Israel, which the Zionists claimed would provide a safe haven for the Jews, free from social discrimination, injustice and oppression, is riven with social and political tensions. It illegally occupies and oppresses the Palestinians and has created a humanitarian catastrophe in Gaza. Discrimination against Israeli Arabs is only the most naked expression of grotesque levels of social inequality and related tensions that are tearing Israel apart. Over 1.6 million Israelis out of seven million live in poverty, including 800,000 children—one in three. The working poor make up nearly 45 percent of the working population, while the number of Israeli millionaires per capita is twice the world average.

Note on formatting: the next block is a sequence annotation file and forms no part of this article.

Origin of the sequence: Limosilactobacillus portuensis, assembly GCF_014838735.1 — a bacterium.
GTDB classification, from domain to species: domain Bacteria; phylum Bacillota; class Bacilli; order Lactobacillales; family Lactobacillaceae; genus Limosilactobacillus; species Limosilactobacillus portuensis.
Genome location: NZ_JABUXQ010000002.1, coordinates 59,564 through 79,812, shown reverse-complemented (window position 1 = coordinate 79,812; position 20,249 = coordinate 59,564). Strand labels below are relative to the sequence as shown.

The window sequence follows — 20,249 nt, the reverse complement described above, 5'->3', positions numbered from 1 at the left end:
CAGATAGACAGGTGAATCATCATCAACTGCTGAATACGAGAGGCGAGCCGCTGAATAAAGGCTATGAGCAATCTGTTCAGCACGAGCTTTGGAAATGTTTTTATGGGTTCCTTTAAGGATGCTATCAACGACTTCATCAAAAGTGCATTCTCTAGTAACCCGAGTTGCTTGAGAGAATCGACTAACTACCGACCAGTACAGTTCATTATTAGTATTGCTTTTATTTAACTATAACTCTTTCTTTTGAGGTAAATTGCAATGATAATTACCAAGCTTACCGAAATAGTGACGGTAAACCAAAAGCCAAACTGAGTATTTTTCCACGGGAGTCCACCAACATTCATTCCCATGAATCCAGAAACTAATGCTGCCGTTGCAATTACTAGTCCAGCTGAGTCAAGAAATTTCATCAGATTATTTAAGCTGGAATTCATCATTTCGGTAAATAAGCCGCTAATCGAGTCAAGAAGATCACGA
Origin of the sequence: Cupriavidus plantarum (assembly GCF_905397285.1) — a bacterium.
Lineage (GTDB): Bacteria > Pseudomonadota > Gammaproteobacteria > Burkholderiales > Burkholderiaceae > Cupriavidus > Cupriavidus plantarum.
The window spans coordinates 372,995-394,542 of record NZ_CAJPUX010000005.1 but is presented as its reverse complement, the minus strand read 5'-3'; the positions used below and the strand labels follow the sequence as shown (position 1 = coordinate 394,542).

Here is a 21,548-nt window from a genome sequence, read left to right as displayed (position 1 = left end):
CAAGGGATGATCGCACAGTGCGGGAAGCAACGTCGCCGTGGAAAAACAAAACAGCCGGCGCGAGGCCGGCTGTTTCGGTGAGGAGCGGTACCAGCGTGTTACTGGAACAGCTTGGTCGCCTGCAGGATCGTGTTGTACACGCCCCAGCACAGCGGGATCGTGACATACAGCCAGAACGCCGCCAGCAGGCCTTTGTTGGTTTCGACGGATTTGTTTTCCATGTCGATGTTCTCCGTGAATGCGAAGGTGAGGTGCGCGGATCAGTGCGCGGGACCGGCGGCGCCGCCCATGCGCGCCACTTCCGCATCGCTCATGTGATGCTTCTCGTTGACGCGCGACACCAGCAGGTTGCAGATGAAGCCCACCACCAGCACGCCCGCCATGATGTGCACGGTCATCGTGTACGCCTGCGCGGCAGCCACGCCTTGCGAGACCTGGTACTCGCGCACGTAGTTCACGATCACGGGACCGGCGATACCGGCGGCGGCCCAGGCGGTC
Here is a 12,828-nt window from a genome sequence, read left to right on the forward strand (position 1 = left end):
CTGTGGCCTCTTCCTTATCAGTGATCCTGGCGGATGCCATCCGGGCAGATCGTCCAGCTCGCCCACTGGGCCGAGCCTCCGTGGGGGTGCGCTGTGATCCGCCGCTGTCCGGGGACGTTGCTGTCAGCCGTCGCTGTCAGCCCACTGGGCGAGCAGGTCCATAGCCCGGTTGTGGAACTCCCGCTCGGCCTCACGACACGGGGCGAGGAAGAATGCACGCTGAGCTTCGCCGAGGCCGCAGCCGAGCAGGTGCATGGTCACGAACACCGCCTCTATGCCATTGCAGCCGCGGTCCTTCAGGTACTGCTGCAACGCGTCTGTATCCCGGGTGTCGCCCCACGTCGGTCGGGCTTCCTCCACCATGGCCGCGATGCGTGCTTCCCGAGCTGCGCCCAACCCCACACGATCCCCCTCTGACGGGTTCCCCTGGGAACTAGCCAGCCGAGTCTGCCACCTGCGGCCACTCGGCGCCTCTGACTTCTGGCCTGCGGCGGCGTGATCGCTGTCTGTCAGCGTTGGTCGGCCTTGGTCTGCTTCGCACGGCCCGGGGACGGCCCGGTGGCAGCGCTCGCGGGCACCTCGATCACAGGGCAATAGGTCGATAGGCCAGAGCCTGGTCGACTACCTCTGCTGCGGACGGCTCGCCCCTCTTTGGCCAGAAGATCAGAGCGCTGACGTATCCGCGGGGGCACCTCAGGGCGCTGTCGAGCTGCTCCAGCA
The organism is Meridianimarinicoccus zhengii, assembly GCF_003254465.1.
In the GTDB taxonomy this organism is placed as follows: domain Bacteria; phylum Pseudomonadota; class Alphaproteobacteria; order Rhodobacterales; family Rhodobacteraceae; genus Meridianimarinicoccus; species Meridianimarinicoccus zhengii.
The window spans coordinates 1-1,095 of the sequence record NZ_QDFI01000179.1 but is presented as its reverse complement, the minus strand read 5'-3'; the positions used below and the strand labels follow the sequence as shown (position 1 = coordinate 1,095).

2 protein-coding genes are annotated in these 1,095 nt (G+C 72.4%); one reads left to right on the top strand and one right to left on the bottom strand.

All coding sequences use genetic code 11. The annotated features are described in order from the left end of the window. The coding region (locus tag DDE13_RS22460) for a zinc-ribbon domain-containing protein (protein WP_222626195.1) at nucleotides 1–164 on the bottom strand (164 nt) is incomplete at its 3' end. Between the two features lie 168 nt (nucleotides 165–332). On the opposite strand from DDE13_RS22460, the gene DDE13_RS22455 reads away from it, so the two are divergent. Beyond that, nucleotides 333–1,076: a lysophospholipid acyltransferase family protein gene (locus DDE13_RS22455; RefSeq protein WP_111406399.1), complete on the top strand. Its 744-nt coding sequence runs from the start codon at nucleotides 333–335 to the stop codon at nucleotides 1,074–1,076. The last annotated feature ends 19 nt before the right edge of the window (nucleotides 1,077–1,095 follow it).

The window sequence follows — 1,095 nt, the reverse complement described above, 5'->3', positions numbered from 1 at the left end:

Lieberman has successfully exploited these social and political divisions—amongst Russian Jews and a layer of youth—based on demagogic calls for a program of public works to tackle unemployment combined with anti-Arab racism.

There is an unmistakable echo in this loathsome political platform of the political ideology utilized by Hitler and the Nazis to come to power in Germany 75 years ago. That such a figure could be selected as Israel's face to the world is the most damning indictment of the entire Zionist project.

Lieberman is in reality the inevitable product of a state founded on the dispossession of another people and maintained ever since through war, repression, systematic discrimination and the imposition of grotesque levels of social inequality on the majority of its people. He has followed in the footsteps of right-wing thugs like Netanyahu and war criminals like Ariel Sharon.

The prospective foreign minister is the personal embodiment of the dead end into which Zionism has led the Israeli people—a dead end that can only be overcome by securing the political unity of Arab and Jewish workers in a common struggle against capitalism and for the building of a socialist society throughout the Middle East.

Jean Shaoul